According to a new analysis by the National Renewable Energy Laboratory, hybrid systems of floating solar panels and hydroelectric plants have the potential to produce a significant portion of the world’s electricity.
According to their estimates, adding floating solar panels to bodies of water that host hydropower stations could produce up to 7.6 terawatts of power a year from the solar systems, resulting in about 10,600 terawatt-hours of energy. The total global electricity consumption in 2018 was 22,300 terawatt-hours. So, the potential in terms of the global appetite for electricity is very large.
This estimate is certainly optimistic. It does not take into account economic feasibility or specific market demand. What it does represent is an estimate of the technical and performance potential of floating photovoltaics at hydroelectric facilities.
Floating solar is just starting to be used in the U.S., but it has already caught on overseas where space for ground-mounted systems is at a greater premium.
According to the NREL study, nearly 400,000 freshwater hydropower reservoirs across the globe could host floating PV sites that could be used in conjunction with the existing hydroelectric plants. One important advantage of this approach is that the hybrid system would reduce transmission costs by linking to a common substation. In addition, the two technologies could balance each other, with solar power taking up the slack in dry seasons and hydropower working well in rainy seasons. In some places, pumped storage hydropower could be used to store excess solar generation.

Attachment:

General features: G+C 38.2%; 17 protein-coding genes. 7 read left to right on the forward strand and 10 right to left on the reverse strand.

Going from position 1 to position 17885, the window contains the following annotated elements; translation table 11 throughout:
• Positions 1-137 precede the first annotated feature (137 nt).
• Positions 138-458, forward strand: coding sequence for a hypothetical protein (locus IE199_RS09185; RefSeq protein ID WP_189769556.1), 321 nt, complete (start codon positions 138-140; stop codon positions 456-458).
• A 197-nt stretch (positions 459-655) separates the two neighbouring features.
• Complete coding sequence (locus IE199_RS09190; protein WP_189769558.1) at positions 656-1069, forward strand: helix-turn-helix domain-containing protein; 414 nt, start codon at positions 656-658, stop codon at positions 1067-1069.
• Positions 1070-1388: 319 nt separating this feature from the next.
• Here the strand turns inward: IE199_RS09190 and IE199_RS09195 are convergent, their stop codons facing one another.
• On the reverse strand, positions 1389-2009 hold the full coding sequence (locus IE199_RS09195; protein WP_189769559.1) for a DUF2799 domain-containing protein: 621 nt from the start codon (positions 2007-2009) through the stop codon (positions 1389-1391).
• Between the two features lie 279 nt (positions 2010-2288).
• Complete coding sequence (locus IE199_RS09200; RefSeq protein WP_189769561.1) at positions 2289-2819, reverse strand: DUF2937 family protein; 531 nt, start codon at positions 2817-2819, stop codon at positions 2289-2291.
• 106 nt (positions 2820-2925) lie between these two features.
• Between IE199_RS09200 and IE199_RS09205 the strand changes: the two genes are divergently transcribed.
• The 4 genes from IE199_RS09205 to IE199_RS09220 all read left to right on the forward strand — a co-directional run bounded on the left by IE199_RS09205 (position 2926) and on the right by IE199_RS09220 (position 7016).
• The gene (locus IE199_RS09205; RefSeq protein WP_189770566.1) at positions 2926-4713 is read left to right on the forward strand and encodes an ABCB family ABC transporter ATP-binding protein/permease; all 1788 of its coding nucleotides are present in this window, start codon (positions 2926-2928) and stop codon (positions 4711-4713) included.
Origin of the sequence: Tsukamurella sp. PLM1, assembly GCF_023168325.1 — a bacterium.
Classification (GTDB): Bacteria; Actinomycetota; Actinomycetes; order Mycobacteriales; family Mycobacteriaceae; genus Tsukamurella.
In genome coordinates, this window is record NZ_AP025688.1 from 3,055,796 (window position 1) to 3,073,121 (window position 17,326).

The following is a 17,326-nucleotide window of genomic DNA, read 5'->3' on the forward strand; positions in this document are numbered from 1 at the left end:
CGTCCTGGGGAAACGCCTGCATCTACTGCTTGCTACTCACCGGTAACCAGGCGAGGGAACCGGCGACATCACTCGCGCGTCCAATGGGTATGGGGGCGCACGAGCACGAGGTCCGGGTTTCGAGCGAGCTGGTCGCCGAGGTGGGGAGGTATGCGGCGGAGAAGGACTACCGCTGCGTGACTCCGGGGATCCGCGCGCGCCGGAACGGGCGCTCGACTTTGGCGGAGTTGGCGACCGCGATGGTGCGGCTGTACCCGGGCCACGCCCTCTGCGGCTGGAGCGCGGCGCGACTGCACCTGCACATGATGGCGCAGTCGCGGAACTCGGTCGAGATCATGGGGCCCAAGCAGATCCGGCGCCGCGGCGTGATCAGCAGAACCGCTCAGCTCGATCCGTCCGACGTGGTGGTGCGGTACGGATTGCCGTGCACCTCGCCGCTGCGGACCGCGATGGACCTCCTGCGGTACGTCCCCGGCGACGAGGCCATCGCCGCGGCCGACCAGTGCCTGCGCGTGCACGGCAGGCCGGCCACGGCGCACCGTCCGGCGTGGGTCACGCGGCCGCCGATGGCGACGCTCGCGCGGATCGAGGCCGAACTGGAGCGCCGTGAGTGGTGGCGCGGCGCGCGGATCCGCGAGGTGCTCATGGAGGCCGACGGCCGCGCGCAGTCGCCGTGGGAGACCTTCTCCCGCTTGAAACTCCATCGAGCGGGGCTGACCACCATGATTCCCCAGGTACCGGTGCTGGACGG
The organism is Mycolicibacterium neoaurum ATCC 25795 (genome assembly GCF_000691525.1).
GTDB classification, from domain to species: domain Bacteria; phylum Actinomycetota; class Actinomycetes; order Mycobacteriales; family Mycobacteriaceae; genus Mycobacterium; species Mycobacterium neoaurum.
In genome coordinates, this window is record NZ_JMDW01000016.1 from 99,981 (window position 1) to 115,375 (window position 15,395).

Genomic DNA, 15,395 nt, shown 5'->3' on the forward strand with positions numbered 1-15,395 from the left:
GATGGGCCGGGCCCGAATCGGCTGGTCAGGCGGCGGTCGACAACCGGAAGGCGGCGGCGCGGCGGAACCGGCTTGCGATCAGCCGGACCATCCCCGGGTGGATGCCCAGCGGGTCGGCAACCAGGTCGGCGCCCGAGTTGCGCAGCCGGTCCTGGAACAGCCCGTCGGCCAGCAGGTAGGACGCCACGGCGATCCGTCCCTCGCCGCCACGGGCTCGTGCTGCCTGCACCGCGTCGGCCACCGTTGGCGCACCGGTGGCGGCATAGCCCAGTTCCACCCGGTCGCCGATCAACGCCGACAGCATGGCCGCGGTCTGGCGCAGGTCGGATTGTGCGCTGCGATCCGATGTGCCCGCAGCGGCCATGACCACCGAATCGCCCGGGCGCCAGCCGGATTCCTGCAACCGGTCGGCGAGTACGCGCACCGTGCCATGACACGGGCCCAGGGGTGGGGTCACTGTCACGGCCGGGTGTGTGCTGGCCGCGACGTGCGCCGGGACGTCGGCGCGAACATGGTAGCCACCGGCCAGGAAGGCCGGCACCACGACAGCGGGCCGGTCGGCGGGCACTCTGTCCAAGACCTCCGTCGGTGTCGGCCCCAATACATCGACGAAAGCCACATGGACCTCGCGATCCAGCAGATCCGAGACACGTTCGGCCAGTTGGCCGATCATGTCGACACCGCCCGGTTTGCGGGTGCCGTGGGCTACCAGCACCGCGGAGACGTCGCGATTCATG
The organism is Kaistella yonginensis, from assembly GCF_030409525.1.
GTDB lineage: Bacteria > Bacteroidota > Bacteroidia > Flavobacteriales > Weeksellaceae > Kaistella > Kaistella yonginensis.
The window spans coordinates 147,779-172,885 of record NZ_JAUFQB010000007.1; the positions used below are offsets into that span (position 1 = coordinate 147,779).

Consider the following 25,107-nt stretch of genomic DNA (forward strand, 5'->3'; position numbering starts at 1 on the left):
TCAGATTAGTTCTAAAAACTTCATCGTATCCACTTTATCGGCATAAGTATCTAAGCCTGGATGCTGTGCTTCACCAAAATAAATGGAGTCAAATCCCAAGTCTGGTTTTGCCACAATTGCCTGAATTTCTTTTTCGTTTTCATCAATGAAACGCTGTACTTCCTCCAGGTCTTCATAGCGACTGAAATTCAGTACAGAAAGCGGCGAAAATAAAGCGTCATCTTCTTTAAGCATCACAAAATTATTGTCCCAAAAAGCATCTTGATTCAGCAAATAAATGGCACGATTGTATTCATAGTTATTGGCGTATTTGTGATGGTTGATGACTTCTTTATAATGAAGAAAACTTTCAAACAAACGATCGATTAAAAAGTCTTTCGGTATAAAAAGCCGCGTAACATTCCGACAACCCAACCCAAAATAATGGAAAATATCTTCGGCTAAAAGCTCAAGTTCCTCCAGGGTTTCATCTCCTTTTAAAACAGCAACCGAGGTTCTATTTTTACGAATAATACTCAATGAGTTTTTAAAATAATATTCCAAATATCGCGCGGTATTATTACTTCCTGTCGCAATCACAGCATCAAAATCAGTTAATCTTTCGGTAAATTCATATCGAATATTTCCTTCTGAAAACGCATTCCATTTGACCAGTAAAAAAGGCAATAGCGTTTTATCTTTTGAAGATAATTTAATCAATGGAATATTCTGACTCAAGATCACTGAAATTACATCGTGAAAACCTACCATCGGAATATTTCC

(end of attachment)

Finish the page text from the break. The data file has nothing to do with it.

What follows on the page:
There is great potential in hybrid floating solar/hydroelectric power.
Photo, posted April 12, 2009, courtesy of Alexis Nyal via Flickr.